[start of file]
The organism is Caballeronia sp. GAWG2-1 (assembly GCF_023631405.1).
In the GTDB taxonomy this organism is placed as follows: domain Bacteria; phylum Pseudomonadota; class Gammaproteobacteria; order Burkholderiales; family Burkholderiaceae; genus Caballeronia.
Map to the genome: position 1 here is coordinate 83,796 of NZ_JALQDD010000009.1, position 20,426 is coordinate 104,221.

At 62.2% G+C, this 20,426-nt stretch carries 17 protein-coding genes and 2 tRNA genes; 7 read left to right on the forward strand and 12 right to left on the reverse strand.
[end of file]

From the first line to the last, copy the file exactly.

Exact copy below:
The organism is Caballeronia sp. GAWG2-1 (assembly GCF_023631405.1).
In the GTDB taxonomy this organism is placed as follows: domain Bacteria; phylum Pseudomonadota; class Gammaproteobacteria; order Burkholderiales; family Burkholderiaceae; genus Caballeronia.
Map to the genome: position 1 here is coordinate 83,796 of NZ_JALQDD010000009.1, position 20,426 is coordinate 104,221.

At 62.2% G+C, this 20,426-nt stretch carries 17 protein-coding genes and 2 tRNA genes; 7 read left to right on the forward strand and 12 right to left on the reverse strand.